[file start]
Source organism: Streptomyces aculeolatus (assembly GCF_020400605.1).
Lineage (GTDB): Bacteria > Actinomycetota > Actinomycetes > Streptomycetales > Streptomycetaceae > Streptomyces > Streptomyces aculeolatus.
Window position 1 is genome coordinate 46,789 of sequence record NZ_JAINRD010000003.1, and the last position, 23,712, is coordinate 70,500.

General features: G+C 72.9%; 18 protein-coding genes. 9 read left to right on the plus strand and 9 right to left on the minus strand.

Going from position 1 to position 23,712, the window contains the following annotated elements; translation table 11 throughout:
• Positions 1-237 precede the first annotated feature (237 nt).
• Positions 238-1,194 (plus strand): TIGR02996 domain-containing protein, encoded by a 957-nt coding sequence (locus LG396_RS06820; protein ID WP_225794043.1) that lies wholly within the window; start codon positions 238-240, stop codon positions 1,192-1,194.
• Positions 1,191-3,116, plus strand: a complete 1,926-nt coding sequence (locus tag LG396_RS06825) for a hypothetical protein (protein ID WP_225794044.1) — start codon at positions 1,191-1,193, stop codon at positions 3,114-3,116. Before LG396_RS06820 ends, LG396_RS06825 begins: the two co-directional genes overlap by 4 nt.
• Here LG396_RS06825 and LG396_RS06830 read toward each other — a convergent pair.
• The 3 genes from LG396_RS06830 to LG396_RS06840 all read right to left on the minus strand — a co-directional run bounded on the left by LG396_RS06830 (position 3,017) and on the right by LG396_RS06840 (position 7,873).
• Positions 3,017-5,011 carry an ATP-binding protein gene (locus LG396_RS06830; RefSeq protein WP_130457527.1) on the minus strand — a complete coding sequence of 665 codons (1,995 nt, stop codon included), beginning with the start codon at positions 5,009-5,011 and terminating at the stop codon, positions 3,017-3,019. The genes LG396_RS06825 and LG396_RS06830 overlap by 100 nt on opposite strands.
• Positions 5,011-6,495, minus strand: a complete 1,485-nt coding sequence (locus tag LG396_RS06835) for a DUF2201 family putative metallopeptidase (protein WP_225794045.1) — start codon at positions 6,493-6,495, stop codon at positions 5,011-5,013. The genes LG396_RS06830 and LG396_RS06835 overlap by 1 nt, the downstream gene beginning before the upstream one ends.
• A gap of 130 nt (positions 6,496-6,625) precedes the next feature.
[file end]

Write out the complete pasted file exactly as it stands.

Source organism: Streptomyces aculeolatus (assembly GCF_020400605.1).
Lineage (GTDB): Bacteria > Actinomycetota > Actinomycetes > Streptomycetales > Streptomycetaceae > Streptomyces > Streptomyces aculeolatus.
Window position 1 is genome coordinate 46,789 of sequence record NZ_JAINRD010000003.1, and the last position, 23,712, is coordinate 70,500.

General features: G+C 72.9%; 18 protein-coding genes. 9 read left to right on the plus strand and 9 right to left on the minus strand.

Going from position 1 to position 23,712, the window contains the following annotated elements; translation table 11 throughout:
• Positions 1-237 precede the first annotated feature (237 nt).
• Positions 238-1,194 (plus strand): TIGR02996 domain-containing protein, encoded by a 957-nt coding sequence (locus LG396_RS06820; protein ID WP_225794043.1) that lies wholly within the window; start codon positions 238-240, stop codon positions 1,192-1,194.
• Positions 1,191-3,116, plus strand: a complete 1,926-nt coding sequence (locus tag LG396_RS06825) for a hypothetical protein (protein ID WP_225794044.1) — start codon at positions 1,191-1,193, stop codon at positions 3,114-3,116. Before LG396_RS06820 ends, LG396_RS06825 begins: the two co-directional genes overlap by 4 nt.
• Here LG396_RS06825 and LG396_RS06830 read toward each other — a convergent pair.
• The 3 genes from LG396_RS06830 to LG396_RS06840 all read right to left on the minus strand — a co-directional run bounded on the left by LG396_RS06830 (position 3,017) and on the right by LG396_RS06840 (position 7,873).
• Positions 3,017-5,011 carry an ATP-binding protein gene (locus LG396_RS06830; RefSeq protein WP_130457527.1) on the minus strand — a complete coding sequence of 665 codons (1,995 nt, stop codon included), beginning with the start codon at positions 5,009-5,011 and terminating at the stop codon, positions 3,017-3,019. The genes LG396_RS06825 and LG396_RS06830 overlap by 100 nt on opposite strands.
• Positions 5,011-6,495, minus strand: a complete 1,485-nt coding sequence (locus tag LG396_RS06835) for a DUF2201 family putative metallopeptidase (protein WP_225794045.1) — start codon at positions 6,493-6,495, stop codon at positions 5,011-5,013. The genes LG396_RS06830 and LG396_RS06835 overlap by 1 nt, the downstream gene beginning before the upstream one ends.
• A gap of 130 nt (positions 6,496-6,625) precedes the next feature.